For generations, in many parts of this country, it was illegal for black people to get an education. Slaves caught reading or writing could be beaten to within an inch of their lives. Anyone -- black or white -- who dared to teach them could be fined or thrown into jail. And yet, just two years after the Emancipation Proclamation was signed, this school was founded not just to educate African Americans, but to teach them how to educate others. It was in many ways an act of defiance, an eloquent rebuttal to the idea that black people couldn’t or shouldn’t be educated.She juxtaposes this history with a contemporary idea that strongly requires rebutting.
Take a stand against the media that elevates today’s celebrity gossip instead of the serious issues of our time. Take a stand against the culture that glorifies instant gratification instead of hard work and lasting success.Indeed.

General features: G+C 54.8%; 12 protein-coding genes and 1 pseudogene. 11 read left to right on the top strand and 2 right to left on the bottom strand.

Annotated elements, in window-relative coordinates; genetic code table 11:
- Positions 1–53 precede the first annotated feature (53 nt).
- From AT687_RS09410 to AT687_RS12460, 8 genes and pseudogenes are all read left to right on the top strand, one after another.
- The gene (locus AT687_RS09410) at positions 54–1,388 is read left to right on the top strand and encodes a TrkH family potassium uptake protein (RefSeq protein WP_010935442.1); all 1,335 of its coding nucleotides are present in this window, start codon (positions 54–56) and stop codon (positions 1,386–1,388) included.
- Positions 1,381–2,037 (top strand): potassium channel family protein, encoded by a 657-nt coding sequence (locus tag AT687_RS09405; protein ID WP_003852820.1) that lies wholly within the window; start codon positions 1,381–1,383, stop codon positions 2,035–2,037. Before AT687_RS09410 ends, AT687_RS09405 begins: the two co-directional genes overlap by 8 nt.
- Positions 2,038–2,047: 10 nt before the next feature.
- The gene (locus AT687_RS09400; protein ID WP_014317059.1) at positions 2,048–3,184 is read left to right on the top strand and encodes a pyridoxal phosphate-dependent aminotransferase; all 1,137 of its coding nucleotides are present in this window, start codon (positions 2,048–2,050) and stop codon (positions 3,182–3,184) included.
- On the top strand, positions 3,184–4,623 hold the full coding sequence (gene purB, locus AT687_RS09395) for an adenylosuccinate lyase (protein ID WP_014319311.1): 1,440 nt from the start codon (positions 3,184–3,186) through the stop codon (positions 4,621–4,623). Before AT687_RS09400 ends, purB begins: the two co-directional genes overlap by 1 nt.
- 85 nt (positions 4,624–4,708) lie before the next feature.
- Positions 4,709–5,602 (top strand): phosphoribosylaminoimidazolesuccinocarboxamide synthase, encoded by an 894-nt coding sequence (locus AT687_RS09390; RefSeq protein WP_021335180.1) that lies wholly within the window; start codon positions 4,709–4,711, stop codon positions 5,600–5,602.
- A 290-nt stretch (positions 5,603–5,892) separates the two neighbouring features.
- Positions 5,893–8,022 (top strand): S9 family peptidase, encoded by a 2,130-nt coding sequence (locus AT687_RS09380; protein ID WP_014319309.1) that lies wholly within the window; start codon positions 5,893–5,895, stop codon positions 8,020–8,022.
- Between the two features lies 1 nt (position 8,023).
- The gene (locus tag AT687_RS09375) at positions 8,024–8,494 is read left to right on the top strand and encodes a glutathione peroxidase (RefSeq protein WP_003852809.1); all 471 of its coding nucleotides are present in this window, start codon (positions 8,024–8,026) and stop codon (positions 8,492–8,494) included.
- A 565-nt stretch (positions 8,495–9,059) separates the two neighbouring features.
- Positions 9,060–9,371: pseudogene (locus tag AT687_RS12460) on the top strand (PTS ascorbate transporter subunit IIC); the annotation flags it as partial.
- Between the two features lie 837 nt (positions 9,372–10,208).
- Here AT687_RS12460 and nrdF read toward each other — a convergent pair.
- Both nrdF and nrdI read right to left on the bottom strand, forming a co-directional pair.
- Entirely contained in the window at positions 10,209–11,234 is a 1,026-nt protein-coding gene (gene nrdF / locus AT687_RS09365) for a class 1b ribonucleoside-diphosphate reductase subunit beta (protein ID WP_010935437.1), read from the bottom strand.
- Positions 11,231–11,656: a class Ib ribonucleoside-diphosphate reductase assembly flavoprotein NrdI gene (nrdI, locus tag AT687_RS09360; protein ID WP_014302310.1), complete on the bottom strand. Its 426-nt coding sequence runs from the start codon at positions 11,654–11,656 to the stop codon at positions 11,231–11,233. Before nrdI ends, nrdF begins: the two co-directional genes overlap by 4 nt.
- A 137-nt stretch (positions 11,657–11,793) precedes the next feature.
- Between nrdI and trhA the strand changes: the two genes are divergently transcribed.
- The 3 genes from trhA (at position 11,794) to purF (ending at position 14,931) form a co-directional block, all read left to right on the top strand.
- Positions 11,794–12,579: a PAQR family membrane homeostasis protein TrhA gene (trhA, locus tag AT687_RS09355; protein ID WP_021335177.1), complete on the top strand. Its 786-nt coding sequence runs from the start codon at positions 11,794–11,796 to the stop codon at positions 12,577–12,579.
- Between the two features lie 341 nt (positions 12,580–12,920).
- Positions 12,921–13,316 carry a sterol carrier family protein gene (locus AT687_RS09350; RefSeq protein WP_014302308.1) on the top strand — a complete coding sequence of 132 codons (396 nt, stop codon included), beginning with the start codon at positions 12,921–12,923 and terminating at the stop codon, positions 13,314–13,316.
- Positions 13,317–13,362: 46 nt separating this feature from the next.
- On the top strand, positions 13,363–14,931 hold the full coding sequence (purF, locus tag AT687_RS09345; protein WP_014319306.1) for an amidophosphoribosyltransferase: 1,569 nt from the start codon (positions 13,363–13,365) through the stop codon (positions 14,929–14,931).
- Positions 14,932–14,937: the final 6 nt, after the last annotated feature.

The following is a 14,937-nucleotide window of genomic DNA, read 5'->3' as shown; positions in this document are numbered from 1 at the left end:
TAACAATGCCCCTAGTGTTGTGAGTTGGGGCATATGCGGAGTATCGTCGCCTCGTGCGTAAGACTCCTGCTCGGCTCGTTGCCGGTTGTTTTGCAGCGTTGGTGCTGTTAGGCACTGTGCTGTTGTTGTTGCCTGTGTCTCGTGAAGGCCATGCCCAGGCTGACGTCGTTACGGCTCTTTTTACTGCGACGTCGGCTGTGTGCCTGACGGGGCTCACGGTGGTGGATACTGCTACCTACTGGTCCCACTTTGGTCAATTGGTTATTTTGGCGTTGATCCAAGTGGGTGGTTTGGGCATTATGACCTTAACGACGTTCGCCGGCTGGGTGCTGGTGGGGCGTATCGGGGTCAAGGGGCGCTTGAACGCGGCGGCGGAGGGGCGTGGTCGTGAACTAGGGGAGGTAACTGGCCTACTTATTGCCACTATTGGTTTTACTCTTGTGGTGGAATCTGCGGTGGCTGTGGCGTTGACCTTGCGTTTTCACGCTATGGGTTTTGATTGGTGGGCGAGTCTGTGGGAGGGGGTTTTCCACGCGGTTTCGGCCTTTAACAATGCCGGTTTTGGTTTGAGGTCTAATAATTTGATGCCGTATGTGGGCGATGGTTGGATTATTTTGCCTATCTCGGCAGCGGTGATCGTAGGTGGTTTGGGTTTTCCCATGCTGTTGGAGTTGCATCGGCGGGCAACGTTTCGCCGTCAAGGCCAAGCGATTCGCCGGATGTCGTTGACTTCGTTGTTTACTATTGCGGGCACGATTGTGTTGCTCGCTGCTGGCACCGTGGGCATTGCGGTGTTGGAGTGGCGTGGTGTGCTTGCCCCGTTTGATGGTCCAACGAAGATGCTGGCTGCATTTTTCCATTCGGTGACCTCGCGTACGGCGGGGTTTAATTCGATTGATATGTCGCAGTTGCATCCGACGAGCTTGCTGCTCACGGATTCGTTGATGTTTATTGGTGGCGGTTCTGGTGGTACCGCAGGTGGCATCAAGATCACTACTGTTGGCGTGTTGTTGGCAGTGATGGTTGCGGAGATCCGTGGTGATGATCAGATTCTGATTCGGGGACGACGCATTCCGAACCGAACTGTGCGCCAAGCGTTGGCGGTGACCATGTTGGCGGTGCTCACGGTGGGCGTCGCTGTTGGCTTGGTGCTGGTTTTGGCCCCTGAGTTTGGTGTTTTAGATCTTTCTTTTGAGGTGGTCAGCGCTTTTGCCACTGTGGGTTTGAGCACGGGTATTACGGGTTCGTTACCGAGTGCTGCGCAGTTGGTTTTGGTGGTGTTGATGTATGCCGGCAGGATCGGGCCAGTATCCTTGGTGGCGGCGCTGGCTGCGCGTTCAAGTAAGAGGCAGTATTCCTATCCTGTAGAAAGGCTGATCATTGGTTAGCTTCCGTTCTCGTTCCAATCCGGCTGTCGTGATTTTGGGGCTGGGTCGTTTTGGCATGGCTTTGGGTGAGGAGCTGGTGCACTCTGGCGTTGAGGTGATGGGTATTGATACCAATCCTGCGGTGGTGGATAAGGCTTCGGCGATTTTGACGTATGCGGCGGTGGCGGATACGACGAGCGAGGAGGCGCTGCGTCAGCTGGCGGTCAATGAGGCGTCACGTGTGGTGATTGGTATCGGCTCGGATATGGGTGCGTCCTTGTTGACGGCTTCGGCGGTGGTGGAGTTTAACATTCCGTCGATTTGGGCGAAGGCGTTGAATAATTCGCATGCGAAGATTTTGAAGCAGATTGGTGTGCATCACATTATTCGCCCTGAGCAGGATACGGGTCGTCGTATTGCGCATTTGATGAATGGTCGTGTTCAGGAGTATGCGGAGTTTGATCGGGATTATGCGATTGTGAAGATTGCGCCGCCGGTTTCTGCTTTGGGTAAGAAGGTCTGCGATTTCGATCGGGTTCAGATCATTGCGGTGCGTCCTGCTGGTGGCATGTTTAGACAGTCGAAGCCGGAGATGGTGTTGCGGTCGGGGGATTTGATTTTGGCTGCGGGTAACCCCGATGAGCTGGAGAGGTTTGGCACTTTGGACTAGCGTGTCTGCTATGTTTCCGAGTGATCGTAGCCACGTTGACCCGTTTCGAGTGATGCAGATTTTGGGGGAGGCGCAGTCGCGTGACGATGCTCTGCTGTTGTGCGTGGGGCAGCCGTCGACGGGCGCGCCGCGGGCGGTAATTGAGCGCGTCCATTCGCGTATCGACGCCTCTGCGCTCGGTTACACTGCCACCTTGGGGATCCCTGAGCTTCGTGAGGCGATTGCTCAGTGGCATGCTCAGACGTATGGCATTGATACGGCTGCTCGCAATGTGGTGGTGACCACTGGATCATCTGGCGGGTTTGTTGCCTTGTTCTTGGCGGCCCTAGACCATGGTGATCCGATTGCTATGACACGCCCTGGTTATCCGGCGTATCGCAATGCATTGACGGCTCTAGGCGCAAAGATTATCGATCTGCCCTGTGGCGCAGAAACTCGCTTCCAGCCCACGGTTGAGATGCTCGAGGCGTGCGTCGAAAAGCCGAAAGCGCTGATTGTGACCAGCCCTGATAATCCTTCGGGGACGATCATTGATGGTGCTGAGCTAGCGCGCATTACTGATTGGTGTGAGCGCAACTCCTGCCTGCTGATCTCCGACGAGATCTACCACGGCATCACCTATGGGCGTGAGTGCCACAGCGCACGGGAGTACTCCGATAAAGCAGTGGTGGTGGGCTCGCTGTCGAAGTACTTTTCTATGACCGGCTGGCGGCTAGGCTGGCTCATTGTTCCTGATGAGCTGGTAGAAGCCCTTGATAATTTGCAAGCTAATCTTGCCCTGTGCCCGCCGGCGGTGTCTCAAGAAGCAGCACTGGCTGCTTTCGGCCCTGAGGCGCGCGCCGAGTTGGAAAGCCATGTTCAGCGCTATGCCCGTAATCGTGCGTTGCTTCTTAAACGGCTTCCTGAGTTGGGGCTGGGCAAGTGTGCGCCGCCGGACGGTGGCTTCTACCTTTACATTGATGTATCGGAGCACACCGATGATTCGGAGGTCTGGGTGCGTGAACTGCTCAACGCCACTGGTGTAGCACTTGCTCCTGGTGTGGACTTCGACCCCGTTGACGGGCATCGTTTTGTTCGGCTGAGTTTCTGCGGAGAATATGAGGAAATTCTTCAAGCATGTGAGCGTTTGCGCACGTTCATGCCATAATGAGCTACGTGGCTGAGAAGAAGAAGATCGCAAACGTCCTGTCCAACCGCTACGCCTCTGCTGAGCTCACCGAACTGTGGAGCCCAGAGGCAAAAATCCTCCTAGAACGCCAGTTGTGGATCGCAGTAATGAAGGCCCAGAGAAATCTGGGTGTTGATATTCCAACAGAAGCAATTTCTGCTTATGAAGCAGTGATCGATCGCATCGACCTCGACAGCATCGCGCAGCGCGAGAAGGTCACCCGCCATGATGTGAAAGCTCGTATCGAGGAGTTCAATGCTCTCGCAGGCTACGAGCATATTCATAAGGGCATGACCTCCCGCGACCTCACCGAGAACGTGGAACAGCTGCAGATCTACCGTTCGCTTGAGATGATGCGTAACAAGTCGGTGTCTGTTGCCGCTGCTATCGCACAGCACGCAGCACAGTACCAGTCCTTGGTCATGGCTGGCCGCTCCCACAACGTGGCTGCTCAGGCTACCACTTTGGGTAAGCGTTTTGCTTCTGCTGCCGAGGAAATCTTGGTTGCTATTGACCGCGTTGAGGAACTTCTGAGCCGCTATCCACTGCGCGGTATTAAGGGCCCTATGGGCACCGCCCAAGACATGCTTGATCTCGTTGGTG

And as my husband has said often, please stand up and reject the slander that says a black child with a book is trying to act white. Reject that.
I recall first encountering that slander during my final year in Detroit, and being dismayed by the rejection of all that was proper in the civil rights struggles that it entailed.
Thank you, Mrs Obama, for being a more effective messenger than I could ever hope to be.